The repertoire of OR expression shows differences among species, not only between clearly separated species such as mice and humans but also among primates including Homo sapiens (Rouquier et al., 1998, 2000; Gimelbrant et al., 2001, 2004; Glusman et al., 2001; Godfrey et al., 2004; Gilad et al., 2005; Quignon et al., 2005; Go and Niimura, 2008). African elephants express the largest number of ORs, approximately 2000 OR genes and 2000 OR pseudogenes, about double the numbers for cows and horses, and a large number when compared with 1000–1200 OR genes in common rodents and around 400 OR genes in most primates including humans (Niimura et al., 2014). Although no similar data are available for Asian elephants, these animals have an extraordinary capacity to perceive odor differences (Rizvanovic et al., 2013). The reasons for OR expression changes during mammalian evolution are not known but they are most probably related to environmental and practical factors. For example, dolphins have reduced numbers of ORs but frugivorous bats among Chiropterans have developed particular OR profiles adapted to their diet (Hayden et al., 2014). Among primates, not only ORs but also the expression of V1Rs has been modified during evolution when compared with other mammals (Yoder and Larsen, 2014). The study of the cranium in Neanderthals has led to the suggestion that those hominids had better olfactory capacity than present humans (Hughes et al., 2014). Finally, to add more complexity, the expression of some genes is subjected to individual variations in a given species (Young et al., 2003).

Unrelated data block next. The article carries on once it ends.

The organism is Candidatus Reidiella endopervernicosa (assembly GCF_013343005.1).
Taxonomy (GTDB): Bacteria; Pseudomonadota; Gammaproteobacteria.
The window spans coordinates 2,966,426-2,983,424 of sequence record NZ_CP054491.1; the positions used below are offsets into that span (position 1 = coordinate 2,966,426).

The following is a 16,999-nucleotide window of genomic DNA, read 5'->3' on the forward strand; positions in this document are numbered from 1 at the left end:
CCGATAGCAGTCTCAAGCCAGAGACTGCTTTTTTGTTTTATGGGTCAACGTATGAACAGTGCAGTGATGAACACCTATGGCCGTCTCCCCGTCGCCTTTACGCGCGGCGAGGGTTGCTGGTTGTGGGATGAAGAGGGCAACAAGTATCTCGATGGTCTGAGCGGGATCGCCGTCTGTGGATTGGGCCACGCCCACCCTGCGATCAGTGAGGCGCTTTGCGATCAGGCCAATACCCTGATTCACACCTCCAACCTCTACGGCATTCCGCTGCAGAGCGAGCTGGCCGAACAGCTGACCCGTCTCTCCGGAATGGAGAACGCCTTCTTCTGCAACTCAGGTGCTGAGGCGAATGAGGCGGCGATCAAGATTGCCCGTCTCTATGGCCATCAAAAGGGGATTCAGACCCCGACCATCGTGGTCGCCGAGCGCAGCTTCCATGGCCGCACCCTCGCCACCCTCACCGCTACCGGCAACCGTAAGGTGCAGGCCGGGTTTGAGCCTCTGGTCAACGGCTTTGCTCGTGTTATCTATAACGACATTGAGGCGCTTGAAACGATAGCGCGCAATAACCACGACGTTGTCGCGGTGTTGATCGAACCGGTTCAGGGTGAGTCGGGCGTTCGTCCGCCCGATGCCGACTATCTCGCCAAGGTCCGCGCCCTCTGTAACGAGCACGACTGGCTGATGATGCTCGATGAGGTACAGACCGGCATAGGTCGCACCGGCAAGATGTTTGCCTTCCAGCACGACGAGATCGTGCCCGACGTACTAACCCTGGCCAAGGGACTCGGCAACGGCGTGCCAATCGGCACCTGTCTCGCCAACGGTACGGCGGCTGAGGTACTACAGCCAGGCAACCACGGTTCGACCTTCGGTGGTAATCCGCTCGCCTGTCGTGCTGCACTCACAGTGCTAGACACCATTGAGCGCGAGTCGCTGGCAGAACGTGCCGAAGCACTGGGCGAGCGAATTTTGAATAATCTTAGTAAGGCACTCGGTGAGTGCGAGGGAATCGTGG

Activation of ORs leads to the dissociation of the Olfactory G-protein Golf into three subunits: α, β and γ (Li et al., 2013a). olfactory G protein α subunit (Gαolf), Gβ1 and Gγ13 form the functional heterotrimeric G protein in olfactory sensory neurons (Li et al., 2013a). Ric-8B co-localizes and interacts with Gαolf and γ13 in the cilia of olfactory sensory neurons and mediates signaling of ORs (Von Dannecker et al., 2005, 2006; Kerr et al., 2008).